Honor's Voice: The Transformation of Abraham Lincolnby Douglas L. Wilson
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Abraham Lincoln's remarkable emergence from the rural Midwest and his rise to the presidency have been the stuff of romance and legend. But as Douglas L. Wilson shows us in Honor's Voice, Lincoln's transformation was not one long triumphal march, but a process that was more than once seriously derailed. There were times, in his journey from storekeeper and mill operator to lawyer and member of the Illinois state legislature, when Lincoln lost his nerve and self-confidence - on at least two occasions he became so despondent as to appear suicidal - and when his acute emotional vulnerabilities were exposed.
Focusing on the crucial years between 1831 and 1842, Wilson's skillful analysis of the testimonies and writings of Lincoln's contemporaries reveals the individual behind the legends. We see Lincoln as a boy: not the dutiful son studying by firelight, but the stubborn rebel determined to make something of himself. We see him as a young man: not the ascendant statesman, but the canny local politician who was renowned for his talents in wrestling and storytelling (as well as for his extensive store of off-color jokes). Wilson also reconstructs Lincoln's frequently anguished personal life: his religious skepticism, recurrent bouts of depression, and difficult relationships with women - from Ann Rutledge to Mary Owens to Mary Todd.
Meticulously researched and well written, this is a fascinating book that makes us reexamine our ideas about one of the icons of American history.
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From Chapter 2
Abraham Lincoln's childhood education, conducted almost entirely by himself, with only a modicum of schooling, is one of the most familiar stories in American history. According to the legend, the young backwoods farm boy educated himself by a determined program of nightly reading after the day's work was done, systematically consuming all the books in the sparsely inhabited neighborhood where he grew up. His determination and youthful quest for enlightenment, the distinctive inner qualities that set him apart, have long been symbolized by the indelible image of the boy reading alone by firelight.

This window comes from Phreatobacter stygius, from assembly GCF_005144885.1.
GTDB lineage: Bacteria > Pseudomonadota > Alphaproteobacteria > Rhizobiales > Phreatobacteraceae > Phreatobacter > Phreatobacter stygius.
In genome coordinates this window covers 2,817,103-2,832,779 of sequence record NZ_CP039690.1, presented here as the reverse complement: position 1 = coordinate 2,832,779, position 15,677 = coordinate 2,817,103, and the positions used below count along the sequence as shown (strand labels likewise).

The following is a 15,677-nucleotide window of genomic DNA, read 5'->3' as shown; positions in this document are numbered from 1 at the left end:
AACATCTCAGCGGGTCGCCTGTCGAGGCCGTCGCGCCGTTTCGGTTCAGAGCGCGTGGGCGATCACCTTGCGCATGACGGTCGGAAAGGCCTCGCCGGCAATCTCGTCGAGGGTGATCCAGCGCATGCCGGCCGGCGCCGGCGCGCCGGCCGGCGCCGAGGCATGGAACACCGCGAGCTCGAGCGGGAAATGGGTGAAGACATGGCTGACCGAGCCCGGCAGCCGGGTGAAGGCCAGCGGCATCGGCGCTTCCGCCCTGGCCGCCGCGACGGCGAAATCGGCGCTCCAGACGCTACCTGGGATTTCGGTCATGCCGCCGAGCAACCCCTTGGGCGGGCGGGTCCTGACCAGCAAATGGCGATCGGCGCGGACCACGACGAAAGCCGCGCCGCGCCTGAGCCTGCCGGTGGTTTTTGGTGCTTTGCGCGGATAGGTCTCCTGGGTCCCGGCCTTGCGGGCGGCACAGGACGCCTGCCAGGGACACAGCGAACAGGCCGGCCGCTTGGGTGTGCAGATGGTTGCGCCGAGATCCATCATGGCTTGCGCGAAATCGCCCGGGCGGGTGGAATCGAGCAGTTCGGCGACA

Legends, by their nature, are not so much factual accounts as symbolic embodiments or expressions of what the facts represent. America's attraction to the image of the boy reading alone by firelight is thus the tribute paid to the humble origins and noble attributes of a great national hero, but the Lincoln of history, insofar as can be determined from the testimony of those who knew him, proves in many respects worthy of the legend. Most of his Indiana friends and neighbors who were questioned by William H. Herndon, and William M. Thayer before him, remembered the young Lincoln as an ardent reader. His cousin John Hanks, who lived for a time with the Lincolns, called him "a Constant and voracious reader." His near neighbor and close friend David Turnham told Herndon, "We had but few books at that time and our opportunities were poor," but "what [Lincoln] read he read well and thoroughly -- Never forgetting what he read." These same witnesses confirmed Lincoln's own testimony that he attended the primitive schools of the period only briefly and intermittently, and they further suggested that he eventually outstripped his teachers. "The Schools we went to taught Spelling -- reading -- writing and Ciphering to single rule of 3 -- no further," reported one of his schoolmates. "Lincoln got ahead of his masters -- Could do him no further good: he went to school no more."